Protecting Your Child from Sexual Abuse
How and when to talk to kids about sexual abuse.
Posted Feb 20, 2018
Although there is never a time and a place for sexual abuse, we think that there is a time and a place for open discussion about sexual violence prevention with your children.
Discussions of sex in Hollywood movies tend to happen once, and they are stereotypically (and often humorously) delivered by an uncomfortable parent in the child’s bedroom (think American Pie). But what the research tells us is that these are not one-time discussions to have when your children are adolescents. Rather, these discussions should start early – and take place often – in the very contexts where parents and children find themselves every day.
Sexual violence prevention is not just teaching your children to stay away from strangers. These discussions should be broad – to include discussion of sexual abuse as well as discussion of healthy sexuality and consent. These discussions should be delivered with some regularity in the environments where parents often find themselves. This may be in the car while bringing a child to soccer practice, in the neighborhood while out for a walk, or in the home while waiting for the school bus to arrive.
While these discussions can happen anywhere, they are typically better received when they are natural and organic and arise in response to a question or observation. For example, if a 5-year-old asks about a baby animal, it might be an opportunity for the parent to briefly broach the subject of human sexual relations. This won’t be the only discussion about sex, but it might be a good opportunity to have the first of many. Since the child’s natural curiosity is already piqued, he or she will be more likely to listen closely to the parent’s response.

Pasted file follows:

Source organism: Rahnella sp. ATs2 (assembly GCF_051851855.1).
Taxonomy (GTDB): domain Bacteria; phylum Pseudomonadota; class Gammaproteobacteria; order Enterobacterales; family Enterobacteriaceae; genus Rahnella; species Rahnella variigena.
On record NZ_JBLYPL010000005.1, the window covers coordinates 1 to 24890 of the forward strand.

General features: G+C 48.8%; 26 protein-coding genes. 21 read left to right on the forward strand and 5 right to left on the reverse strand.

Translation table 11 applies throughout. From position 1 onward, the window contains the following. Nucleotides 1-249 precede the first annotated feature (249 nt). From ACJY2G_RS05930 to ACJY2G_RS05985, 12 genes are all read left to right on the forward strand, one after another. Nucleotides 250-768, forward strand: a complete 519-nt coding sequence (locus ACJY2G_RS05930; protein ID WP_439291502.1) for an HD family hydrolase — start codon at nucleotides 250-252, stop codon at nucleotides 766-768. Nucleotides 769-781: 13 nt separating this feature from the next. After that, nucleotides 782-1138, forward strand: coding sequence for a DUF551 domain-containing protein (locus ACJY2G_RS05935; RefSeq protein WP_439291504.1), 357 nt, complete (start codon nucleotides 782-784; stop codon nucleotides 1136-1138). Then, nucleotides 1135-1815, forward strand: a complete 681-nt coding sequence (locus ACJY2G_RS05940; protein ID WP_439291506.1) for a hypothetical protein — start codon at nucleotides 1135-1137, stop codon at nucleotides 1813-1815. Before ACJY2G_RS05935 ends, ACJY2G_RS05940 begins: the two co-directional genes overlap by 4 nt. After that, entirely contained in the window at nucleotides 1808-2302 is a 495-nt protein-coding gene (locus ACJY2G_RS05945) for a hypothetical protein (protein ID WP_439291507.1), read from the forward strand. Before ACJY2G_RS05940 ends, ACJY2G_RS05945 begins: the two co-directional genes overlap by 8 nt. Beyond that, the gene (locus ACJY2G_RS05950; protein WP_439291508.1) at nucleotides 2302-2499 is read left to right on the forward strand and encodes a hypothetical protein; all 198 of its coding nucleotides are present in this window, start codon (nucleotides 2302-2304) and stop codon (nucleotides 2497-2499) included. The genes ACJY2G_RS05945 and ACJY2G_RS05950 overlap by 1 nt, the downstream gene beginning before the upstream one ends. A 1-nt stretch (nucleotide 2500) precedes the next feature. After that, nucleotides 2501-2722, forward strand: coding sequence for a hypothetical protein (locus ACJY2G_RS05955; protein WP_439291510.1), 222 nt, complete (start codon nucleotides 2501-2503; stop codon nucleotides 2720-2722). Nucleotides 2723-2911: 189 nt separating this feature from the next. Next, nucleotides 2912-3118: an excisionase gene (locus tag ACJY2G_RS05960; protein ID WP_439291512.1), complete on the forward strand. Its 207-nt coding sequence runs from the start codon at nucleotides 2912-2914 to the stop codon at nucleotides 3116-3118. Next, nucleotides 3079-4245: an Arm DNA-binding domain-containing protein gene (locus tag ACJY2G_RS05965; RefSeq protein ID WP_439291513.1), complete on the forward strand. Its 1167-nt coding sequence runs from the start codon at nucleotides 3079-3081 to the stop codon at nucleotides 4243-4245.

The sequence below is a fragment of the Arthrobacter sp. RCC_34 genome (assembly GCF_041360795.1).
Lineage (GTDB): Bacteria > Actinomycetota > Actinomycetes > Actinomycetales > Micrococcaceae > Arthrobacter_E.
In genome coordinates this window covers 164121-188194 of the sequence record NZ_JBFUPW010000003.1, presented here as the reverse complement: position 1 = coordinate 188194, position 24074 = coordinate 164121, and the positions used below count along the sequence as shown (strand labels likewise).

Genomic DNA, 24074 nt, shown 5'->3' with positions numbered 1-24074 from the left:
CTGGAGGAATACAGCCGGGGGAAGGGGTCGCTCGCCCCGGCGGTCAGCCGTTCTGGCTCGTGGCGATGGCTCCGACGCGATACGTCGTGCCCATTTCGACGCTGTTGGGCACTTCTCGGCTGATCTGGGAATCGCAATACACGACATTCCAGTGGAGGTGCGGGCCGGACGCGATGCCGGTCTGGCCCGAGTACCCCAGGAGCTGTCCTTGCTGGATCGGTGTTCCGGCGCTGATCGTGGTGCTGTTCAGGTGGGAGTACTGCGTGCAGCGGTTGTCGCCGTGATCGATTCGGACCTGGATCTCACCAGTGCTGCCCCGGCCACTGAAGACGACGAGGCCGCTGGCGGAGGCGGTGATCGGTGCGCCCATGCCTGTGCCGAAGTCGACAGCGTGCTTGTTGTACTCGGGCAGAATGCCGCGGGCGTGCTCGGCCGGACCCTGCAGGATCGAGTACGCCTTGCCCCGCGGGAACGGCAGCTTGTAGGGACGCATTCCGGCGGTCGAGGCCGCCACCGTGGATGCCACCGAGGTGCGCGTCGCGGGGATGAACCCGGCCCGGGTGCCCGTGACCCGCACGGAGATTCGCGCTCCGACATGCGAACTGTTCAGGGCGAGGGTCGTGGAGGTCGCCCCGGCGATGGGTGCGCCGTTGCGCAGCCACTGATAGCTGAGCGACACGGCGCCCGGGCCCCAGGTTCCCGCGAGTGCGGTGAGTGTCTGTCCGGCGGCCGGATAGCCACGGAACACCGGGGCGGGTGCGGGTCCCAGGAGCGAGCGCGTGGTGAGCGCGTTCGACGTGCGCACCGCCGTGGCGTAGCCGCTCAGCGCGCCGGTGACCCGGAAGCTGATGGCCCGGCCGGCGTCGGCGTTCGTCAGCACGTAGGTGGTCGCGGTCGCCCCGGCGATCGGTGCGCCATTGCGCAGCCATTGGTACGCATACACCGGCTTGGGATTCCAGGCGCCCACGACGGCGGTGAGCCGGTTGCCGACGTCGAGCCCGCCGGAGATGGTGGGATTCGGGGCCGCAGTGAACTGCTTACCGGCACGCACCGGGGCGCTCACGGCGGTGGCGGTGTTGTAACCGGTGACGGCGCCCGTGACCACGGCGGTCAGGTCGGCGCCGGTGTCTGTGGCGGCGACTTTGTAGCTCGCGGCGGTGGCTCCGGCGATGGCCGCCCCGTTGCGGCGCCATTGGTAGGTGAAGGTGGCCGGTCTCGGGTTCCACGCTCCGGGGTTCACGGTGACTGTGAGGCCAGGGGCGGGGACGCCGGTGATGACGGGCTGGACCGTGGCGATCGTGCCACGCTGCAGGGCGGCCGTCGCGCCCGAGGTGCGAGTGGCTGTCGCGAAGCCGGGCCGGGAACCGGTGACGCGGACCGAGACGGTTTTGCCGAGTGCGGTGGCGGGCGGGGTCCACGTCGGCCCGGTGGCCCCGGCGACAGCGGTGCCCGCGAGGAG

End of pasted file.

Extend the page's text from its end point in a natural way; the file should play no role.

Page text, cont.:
Alternatively, a visit to the doctor for a yearly checkup may be an appropriate time to talk about touch and who is, and who is not, allowed to touch you and under what circumstances. Likewise, a relative’s attempt to tickle an unwilling child may later prompt a discussion about consent. These conversations don’t need to be long and are best delivered in matter-of-fact ways, in the same tone that the parent talks about a variety of important matters, such as the need to exercise caution when crossing the street or the importance of completing homework.
It goes without saying that these conversations should be made appropriate to a child’s developmental level. The discussion of consent that a parent has with a young child, one in which you introduce the idea that a child has a right to say no to touch they do not like, will be very different from the conversation about consent with a child who is heading off to college.
In the last several months we have been bombarded with new cases of sexual abuse, such as the Larry Nassar case and the #MeToo movement. These can be hard topics to talk about with your children, even harder than sexuality in general. But these events also underscore the importance of having these discussions.
Although rates of sexual abuse have been falling over the past couple of decades, the Nassar case and #MeToo movement remind us that we are nowhere near the end of this problem. Children need to know what kind of touch is appropriate, who can touch them, and what to do if they feel uncomfortable in a situation.
Teenagers need to know that they do not have to engage in sexual behaviors that they do not want to and also need to know what to do if they find themselves in a situation that does not feel safe. Open and regular conversations with parents about sexuality and abuse can help kids to be more comfortable with this topic area, and more likely to open up to their parents if they feel uncomfortable in a situation.
The Nassar case serves as a reminder to parents and professionals that we must take children seriously when they report abuse. Helping children to identify and later report abuse is only half of the equation. We must carry through on our end too, as abuse flourishes in environments where victims are either not believed or are unlikely to make a report.
For more information, see: Jeglic, E.J., & Calkins, C.A. (2018). Protecting you child from sexual abuse: What you need to know to keep your kids safe. New York: Skyhorse Publishing. https://www.amazon.com/Protecting-Your-Child-Sexual-Abuse/dp/1510728686